We Gon' Be Alright

by Jeff Chang

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Last Updated September 5, 2023.

Jeff Chang's We Gon' Be Alright guides readers as they step back and come face to face with the realities of race and increasing racial tensions in twenty-first-century America. In the face of #BlackLivesMatter, the Ferguson protests, and increasing displacement of communities of color, Chang responds to his previous work on post–civil rights era America with a sense of urgency, directness, and necessity.

We Gon' Be Alright is a collection of essays chronicling not only the roots of hip hop and culture but also the persistent specter of whiteness that pervades American politics, social relations, and definitions of "progress" and "diversity." Looking at the contemporary crisis, Chang assesses the progress and limitations of the extant moment. America no longer defines itself by overt contests of citizenship and belonging. Slavery is a thing of the past. It is assumed that the major victories of the civil rights era have been won. Thus, Chang ingrains himself in the silences and neglects that continue to exercise power over communities of color, their lives, and their futures. He writes,

Institutional neglect of racism and injustice is the exercise of power, the kind of power that refuses to notice and refuses to speak.

Chang's analysis utilizes the contemporary moment to reflect on the necessity of undoing resegregation—and other similarly overlooked power structures—in order to bring about cultural equity, racial justice, and a better nation. Inequality harms everyone, thus the responsibility to fix it lies with all of us, not just those targeted by it.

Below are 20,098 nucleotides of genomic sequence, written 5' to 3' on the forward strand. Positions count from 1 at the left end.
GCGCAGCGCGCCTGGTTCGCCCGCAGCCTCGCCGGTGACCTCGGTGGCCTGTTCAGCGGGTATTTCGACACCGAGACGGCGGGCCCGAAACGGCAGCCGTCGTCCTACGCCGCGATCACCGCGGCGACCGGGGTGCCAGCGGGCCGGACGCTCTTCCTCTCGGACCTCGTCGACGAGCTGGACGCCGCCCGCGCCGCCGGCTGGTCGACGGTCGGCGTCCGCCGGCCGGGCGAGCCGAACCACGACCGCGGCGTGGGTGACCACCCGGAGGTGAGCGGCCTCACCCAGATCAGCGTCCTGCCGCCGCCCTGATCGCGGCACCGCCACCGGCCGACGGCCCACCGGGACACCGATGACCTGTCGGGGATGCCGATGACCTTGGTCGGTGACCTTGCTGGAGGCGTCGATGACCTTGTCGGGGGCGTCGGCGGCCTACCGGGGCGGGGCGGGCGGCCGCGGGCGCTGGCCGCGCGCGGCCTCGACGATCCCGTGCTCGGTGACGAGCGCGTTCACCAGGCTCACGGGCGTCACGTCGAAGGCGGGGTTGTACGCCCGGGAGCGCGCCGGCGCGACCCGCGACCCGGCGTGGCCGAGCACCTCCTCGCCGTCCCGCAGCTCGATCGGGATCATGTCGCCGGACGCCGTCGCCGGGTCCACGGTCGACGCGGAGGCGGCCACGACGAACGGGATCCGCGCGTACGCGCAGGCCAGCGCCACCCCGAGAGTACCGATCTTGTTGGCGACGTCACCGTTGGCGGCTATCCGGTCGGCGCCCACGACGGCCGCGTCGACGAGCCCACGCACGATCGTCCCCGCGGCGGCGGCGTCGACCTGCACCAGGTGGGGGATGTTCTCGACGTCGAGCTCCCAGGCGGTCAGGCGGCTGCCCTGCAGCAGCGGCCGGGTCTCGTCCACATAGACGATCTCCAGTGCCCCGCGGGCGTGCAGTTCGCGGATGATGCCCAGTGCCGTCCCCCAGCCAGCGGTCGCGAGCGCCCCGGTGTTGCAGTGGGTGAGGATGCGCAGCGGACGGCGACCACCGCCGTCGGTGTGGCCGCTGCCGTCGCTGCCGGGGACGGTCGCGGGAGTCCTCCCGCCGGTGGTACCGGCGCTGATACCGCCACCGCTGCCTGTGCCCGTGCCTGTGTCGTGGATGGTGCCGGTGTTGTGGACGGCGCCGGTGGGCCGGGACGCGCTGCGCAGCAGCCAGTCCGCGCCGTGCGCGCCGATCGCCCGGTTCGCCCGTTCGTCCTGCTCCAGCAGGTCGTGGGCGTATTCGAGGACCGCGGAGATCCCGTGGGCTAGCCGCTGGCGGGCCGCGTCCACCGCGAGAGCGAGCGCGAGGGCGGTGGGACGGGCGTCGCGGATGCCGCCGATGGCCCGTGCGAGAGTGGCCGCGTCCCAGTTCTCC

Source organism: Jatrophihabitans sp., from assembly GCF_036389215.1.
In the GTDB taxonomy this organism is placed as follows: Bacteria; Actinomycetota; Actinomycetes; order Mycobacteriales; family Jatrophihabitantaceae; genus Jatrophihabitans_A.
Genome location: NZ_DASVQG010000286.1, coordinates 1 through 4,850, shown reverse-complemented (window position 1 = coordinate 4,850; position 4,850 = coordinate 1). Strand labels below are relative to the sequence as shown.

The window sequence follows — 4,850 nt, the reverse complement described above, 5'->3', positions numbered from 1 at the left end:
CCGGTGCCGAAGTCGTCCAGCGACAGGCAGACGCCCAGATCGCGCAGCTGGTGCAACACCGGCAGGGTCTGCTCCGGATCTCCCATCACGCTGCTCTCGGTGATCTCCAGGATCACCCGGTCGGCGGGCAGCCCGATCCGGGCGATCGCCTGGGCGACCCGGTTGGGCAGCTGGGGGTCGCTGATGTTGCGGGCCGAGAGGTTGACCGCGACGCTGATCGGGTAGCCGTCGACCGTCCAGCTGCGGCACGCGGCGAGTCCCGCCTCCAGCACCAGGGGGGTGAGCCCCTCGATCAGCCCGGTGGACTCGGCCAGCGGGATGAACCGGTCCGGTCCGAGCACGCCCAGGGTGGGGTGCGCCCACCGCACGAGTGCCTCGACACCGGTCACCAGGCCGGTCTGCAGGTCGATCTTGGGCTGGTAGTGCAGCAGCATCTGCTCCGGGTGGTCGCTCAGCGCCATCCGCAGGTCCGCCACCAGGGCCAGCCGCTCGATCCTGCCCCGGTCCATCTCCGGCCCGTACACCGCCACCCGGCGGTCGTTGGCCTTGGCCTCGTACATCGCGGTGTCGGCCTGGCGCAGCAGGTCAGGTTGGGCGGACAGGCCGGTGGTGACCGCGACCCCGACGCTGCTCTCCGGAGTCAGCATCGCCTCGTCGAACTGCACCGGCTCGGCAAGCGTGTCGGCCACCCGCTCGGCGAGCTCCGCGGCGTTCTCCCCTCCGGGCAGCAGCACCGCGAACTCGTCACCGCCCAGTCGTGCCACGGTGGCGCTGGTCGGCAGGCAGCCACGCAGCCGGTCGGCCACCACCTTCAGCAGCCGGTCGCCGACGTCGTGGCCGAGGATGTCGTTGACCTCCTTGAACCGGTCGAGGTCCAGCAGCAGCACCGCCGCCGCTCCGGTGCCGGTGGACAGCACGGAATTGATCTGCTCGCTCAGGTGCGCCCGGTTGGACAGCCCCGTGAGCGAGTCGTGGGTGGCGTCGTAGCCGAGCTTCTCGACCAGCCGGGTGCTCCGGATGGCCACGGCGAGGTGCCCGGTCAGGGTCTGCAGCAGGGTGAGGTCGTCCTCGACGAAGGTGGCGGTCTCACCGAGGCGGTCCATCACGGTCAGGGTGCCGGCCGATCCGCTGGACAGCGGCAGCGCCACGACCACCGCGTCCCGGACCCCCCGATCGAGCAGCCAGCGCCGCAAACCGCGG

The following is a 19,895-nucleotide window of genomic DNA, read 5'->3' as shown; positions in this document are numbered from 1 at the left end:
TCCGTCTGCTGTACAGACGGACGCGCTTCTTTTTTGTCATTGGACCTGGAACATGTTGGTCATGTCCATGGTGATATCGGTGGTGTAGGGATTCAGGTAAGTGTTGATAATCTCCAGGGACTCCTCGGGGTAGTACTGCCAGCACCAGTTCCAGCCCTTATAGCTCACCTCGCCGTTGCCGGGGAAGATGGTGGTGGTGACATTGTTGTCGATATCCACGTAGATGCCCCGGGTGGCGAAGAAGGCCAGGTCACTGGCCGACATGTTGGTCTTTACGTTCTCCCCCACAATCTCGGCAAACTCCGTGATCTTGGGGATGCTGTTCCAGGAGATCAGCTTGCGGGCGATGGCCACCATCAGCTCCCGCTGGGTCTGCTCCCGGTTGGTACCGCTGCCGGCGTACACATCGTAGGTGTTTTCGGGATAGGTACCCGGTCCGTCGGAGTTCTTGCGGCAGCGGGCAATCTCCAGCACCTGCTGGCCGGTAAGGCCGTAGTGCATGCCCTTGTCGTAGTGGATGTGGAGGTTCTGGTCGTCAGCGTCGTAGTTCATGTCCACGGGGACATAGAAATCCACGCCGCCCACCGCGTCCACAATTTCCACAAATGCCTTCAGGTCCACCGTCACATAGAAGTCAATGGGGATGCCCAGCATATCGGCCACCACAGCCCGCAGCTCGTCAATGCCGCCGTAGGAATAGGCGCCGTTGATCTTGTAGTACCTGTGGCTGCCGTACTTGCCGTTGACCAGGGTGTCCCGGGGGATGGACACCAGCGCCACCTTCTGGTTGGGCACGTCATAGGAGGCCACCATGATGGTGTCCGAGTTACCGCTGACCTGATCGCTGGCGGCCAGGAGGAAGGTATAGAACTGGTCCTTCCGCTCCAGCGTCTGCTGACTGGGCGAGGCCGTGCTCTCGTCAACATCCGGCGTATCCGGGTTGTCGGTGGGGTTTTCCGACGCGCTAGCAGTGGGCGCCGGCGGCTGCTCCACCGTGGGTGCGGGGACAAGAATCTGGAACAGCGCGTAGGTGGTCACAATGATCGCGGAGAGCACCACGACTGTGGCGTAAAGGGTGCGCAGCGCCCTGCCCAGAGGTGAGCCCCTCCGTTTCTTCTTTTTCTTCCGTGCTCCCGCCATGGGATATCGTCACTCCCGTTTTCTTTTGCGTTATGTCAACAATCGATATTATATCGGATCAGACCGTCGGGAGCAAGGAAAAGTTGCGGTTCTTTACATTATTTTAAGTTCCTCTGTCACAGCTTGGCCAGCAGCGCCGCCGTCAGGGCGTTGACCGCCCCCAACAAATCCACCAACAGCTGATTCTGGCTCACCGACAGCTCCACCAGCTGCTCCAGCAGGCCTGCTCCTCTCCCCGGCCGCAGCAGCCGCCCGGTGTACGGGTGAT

Chang's first essay ("Is Diversity for White People?") argues that a limited understanding of "diversity" can undermine its intended notion of progress. Most concepts of diversity draw a distinction between a white majority and a nonwhite minority. In being defined only by the absence of a characteristic (that is, whiteness), the nonwhite minority is, therefore, "diverse." This nonwhite minority is then reintroduced into social and political spaces as proof of "diversity." This arrangement, according to Chang, does more harm than good, as it maintains a distinction between whiteness (the key perpetrator of inequality) and nonwhite, "otherizing" communities of color, thus serving to maintain them in positions of less power and agency. The nonwhite group must constantly seek approval and acceptance by whites, reinforcing existing power structures in the name of diversity.

Next, "What a Time to be Alive" critically examines recent contests over the tolerance of hate speech through student protests and free speech debates. College campuses have always been a target for protest and free expression, but with the rise of the far right and other extreme ideologies, the question remains: has America become too accommodating to hate speech? Chang acknowledges that freedom of speech must be protected, but argues that, by tolerating hate speech by labeling it free speech, America provides it with an unnecessary platform and megaphone. The arena of free speech, once used by marginalized people seeking to be heard, now becomes a safe haven and forum for those seeking to harm those very marginalized groups. Even in rhetoric, America is experiencing a process of resegregation.